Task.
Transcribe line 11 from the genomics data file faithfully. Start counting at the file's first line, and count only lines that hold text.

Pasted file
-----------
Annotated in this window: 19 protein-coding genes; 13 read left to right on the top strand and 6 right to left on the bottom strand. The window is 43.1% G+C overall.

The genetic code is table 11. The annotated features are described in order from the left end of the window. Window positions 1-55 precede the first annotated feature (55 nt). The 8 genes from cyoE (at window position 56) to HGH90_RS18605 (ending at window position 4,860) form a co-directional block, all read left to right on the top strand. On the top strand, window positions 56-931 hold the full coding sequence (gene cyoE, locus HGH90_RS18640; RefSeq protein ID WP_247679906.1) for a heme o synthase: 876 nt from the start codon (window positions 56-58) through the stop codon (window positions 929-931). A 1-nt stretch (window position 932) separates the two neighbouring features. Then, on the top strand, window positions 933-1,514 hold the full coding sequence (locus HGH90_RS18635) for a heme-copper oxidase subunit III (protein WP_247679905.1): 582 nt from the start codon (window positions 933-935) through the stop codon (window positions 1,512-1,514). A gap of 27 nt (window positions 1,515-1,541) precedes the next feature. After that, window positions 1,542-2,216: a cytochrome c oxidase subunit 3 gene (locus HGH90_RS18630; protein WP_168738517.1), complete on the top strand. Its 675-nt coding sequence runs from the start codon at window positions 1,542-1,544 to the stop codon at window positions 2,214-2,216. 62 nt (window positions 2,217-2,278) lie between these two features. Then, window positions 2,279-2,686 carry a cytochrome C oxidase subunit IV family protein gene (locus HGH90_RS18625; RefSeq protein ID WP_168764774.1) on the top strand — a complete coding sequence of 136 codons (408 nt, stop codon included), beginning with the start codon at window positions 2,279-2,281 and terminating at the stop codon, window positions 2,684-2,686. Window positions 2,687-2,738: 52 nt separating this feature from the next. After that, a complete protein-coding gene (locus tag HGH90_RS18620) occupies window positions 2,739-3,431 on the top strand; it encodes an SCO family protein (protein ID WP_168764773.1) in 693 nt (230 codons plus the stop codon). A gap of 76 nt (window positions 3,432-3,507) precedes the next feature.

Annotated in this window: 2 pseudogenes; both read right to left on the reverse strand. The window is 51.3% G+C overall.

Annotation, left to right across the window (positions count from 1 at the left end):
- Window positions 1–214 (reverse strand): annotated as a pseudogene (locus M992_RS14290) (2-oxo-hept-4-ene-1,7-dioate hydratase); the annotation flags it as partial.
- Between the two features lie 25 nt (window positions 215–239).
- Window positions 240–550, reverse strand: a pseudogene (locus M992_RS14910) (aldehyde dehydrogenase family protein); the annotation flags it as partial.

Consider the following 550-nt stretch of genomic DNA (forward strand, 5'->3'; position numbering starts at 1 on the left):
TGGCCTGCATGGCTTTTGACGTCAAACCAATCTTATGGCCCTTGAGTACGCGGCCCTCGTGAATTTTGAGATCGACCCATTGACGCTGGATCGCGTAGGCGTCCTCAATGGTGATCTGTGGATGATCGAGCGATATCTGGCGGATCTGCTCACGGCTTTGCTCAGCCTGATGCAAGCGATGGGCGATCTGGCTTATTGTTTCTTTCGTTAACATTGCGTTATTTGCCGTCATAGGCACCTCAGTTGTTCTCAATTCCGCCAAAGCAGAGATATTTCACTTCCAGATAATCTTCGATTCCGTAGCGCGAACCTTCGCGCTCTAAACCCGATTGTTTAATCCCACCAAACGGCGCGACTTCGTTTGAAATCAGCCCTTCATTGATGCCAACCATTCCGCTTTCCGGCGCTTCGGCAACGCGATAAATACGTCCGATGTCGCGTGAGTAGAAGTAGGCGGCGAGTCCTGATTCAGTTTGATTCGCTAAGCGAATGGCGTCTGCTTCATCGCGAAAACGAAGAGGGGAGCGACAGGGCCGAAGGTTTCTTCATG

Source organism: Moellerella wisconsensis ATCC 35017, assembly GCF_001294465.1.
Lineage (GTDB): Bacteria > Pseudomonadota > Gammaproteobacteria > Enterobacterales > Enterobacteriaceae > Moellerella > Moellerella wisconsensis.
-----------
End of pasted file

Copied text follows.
Lineage (GTDB): Bacteria > Pseudomonadota > Gammaproteobacteria > Enterobacterales > Enterobacteriaceae > Moellerella > Moellerella wisconsensis.